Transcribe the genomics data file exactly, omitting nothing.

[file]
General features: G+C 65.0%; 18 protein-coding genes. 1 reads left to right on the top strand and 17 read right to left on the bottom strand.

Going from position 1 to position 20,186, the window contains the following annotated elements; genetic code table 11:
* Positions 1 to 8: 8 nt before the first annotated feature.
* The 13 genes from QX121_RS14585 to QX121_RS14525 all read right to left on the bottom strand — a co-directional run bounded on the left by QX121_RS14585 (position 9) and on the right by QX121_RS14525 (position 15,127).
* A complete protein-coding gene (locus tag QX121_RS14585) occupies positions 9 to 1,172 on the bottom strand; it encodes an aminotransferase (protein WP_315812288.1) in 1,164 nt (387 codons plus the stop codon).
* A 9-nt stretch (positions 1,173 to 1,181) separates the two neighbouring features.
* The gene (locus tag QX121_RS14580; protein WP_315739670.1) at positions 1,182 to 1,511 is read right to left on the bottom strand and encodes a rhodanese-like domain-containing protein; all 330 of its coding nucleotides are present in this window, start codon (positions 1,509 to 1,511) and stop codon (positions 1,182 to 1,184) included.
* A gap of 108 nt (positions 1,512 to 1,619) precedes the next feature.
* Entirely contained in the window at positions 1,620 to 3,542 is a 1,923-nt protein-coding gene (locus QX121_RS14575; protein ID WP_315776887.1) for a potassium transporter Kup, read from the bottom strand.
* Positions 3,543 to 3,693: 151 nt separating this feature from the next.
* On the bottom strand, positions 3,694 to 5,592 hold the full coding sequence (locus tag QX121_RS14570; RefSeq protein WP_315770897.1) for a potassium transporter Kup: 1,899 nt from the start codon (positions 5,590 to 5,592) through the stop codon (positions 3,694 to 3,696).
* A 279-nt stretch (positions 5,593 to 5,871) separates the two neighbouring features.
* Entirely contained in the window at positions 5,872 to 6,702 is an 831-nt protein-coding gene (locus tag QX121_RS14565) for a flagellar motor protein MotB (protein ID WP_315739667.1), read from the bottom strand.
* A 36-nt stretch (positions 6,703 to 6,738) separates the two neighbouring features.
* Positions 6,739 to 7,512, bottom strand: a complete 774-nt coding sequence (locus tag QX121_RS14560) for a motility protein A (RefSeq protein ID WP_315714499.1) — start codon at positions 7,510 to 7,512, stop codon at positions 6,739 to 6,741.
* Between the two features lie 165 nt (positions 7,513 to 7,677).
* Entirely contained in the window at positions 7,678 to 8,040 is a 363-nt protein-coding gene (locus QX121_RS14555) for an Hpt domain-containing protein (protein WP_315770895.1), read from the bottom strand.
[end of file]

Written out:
General features: G+C 65.0%; 18 protein-coding genes. 1 reads left to right on the top strand and 17 read right to left on the bottom strand.

Going from position 1 to position 20,186, the window contains the following annotated elements; genetic code table 11:
* Positions 1 to 8: 8 nt before the first annotated feature.
* The 13 genes from QX121_RS14585 to QX121_RS14525 all read right to left on the bottom strand — a co-directional run bounded on the left by QX121_RS14585 (position 9) and on the right by QX121_RS14525 (position 15,127).
* A complete protein-coding gene (locus tag QX121_RS14585) occupies positions 9 to 1,172 on the bottom strand; it encodes an aminotransferase (protein WP_315812288.1) in 1,164 nt (387 codons plus the stop codon).
* A 9-nt stretch (positions 1,173 to 1,181) separates the two neighbouring features.
* The gene (locus tag QX121_RS14580; protein WP_315739670.1) at positions 1,182 to 1,511 is read right to left on the bottom strand and encodes a rhodanese-like domain-containing protein; all 330 of its coding nucleotides are present in this window, start codon (positions 1,509 to 1,511) and stop codon (positions 1,182 to 1,184) included.
* A gap of 108 nt (positions 1,512 to 1,619) precedes the next feature.
* Entirely contained in the window at positions 1,620 to 3,542 is a 1,923-nt protein-coding gene (locus QX121_RS14575; protein ID WP_315776887.1) for a potassium transporter Kup, read from the bottom strand.
* Positions 3,543 to 3,693: 151 nt separating this feature from the next.
* On the bottom strand, positions 3,694 to 5,592 hold the full coding sequence (locus tag QX121_RS14570; RefSeq protein WP_315770897.1) for a potassium transporter Kup: 1,899 nt from the start codon (positions 5,590 to 5,592) through the stop codon (positions 3,694 to 3,696).
* A 279-nt stretch (positions 5,593 to 5,871) separates the two neighbouring features.
* Entirely contained in the window at positions 5,872 to 6,702 is an 831-nt protein-coding gene (locus tag QX121_RS14565) for a flagellar motor protein MotB (protein ID WP_315739667.1), read from the bottom strand.
* A 36-nt stretch (positions 6,703 to 6,738) separates the two neighbouring features.
* Positions 6,739 to 7,512, bottom strand: a complete 774-nt coding sequence (locus tag QX121_RS14560) for a motility protein A (RefSeq protein ID WP_315714499.1) — start codon at positions 7,510 to 7,512, stop codon at positions 6,739 to 6,741.
* Between the two features lie 165 nt (positions 7,513 to 7,677).
* Entirely contained in the window at positions 7,678 to 8,040 is a 363-nt protein-coding gene (locus QX121_RS14555) for an Hpt domain-containing protein (protein WP_315770895.1), read from the bottom strand.